Motlanthe, addressing Parliament as president late Thursday afternoon, said it was the party, not any individual, that set government policy.

"Mine is not the desire to deviate from what is working," he said. "In a turbulent global economy, we will remain true to the policies that have kept South Africa steady, and that have ensured sustained growth."

He then listed members of his Cabinet, which included many familiar names. But some Mbeki allies, such as Deputy Finance Minister Jabulani Moleketi, kept their distance. Moleketi had been in charge of finances for the 2010 Soccer World Cup in South Africa.

Other changes were likely to be applauded. Manto Tshabalala-Msimang, replaced as health minister by veteran ANC member Barbara Hogan, has long been accused of frustrating the anti-AIDS drive in a country with the highest number of infected people in the world. Motlanthe made her minister in the presidency, where she will be a close adviser but will not hold specific responsibilities.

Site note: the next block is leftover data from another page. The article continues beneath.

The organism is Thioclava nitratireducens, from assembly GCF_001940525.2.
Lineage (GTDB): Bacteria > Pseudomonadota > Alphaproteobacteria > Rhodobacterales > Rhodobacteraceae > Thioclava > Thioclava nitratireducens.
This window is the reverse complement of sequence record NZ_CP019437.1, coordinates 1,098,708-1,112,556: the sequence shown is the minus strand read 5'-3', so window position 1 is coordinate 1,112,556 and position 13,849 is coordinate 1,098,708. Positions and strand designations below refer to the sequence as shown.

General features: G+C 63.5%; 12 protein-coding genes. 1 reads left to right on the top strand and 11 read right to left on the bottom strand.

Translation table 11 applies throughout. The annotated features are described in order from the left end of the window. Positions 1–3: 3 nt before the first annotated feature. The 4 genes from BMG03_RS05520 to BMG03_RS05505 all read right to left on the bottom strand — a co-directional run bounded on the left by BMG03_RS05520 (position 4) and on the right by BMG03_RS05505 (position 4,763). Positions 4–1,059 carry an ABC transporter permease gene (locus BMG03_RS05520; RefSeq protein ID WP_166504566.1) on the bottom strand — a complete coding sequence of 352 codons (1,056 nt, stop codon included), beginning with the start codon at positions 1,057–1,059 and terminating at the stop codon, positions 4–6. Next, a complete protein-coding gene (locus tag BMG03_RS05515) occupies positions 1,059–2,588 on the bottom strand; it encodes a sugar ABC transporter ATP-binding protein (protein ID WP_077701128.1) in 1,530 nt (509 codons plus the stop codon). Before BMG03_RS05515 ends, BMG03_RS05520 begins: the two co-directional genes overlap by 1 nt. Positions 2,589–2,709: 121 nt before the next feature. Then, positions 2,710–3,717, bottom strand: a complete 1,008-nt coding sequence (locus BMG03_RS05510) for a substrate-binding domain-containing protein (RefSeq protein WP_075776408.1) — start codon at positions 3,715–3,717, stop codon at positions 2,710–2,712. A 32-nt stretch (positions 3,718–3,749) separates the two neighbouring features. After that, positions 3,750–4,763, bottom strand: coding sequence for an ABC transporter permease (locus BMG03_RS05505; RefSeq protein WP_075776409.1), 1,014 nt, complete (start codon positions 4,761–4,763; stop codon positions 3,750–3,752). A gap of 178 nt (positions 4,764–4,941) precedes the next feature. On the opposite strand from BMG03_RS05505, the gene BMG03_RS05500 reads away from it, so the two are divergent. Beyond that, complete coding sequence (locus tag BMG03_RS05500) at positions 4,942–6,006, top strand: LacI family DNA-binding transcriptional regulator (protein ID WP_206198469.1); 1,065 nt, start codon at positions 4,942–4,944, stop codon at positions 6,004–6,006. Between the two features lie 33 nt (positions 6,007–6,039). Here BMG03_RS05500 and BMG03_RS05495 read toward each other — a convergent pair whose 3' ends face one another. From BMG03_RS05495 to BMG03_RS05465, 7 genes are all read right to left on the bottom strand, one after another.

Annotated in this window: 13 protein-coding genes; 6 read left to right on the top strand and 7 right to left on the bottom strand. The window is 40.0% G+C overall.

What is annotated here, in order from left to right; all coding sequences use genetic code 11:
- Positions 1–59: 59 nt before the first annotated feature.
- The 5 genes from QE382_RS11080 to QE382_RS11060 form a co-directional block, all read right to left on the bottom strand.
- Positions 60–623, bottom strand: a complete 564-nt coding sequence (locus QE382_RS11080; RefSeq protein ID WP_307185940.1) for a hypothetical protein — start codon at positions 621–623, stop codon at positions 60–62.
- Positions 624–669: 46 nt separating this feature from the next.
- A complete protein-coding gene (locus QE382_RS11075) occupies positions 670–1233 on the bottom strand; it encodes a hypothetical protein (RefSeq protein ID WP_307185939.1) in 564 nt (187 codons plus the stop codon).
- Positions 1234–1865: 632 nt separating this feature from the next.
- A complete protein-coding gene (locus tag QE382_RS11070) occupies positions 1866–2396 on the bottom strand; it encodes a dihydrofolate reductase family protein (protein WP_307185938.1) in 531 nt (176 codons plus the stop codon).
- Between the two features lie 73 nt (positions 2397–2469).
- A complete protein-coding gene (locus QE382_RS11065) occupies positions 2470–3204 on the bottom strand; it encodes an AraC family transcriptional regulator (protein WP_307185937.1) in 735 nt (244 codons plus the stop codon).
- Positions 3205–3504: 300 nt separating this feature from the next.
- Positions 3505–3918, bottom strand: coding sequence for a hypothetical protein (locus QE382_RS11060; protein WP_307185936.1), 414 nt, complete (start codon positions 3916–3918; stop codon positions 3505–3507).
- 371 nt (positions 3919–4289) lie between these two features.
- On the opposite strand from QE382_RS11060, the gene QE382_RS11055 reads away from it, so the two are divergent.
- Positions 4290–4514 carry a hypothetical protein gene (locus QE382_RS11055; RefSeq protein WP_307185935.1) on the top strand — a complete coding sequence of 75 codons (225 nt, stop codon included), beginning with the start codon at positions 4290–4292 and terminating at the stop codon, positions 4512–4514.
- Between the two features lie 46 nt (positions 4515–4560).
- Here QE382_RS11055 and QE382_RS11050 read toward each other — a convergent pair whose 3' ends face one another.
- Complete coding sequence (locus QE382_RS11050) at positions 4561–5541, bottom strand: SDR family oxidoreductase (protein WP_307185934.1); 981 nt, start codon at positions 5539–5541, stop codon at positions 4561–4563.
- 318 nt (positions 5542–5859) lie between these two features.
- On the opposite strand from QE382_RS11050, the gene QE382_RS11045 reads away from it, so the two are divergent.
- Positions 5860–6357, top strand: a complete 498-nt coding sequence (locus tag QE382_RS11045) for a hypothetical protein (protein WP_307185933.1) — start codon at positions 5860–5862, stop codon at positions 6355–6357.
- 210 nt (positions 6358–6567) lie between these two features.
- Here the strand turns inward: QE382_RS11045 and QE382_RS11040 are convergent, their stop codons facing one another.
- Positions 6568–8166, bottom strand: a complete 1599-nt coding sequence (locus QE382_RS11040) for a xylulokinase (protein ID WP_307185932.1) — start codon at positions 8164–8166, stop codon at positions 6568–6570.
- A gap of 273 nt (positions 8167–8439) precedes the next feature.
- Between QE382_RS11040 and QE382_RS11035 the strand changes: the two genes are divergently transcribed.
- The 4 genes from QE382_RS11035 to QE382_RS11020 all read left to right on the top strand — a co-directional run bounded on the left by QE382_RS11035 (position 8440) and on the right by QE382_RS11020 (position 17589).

For all the uncertainty of recent days, some South Africans say this week's smooth transition was a mark of the maturity of their democracy 14 years after the end of apartheid.

South Africans have been anticipating a shift from Mbeki to Zuma at least since December, when Zuma defeated the president in a party election for the ANC's leadership.

Tony Leon, a leading member of the opposition Democratic Alliance, called the ANC ouster of Mbeki in December "brutal, but democratic," and found reason for hope in the events following it that culminated with Thursday's election.

Steve Matomane, an 18-year-old student who was in a crowd outside Parliament, criticized the way Mbeki was ousted. But he said he did not expect much change in the way his country would be governed.

"As South Africans we don't have to panic," he said. "I think Mr. Zuma will do a wonderful job because he was selected by the ANC and they believe in his ability, his capability."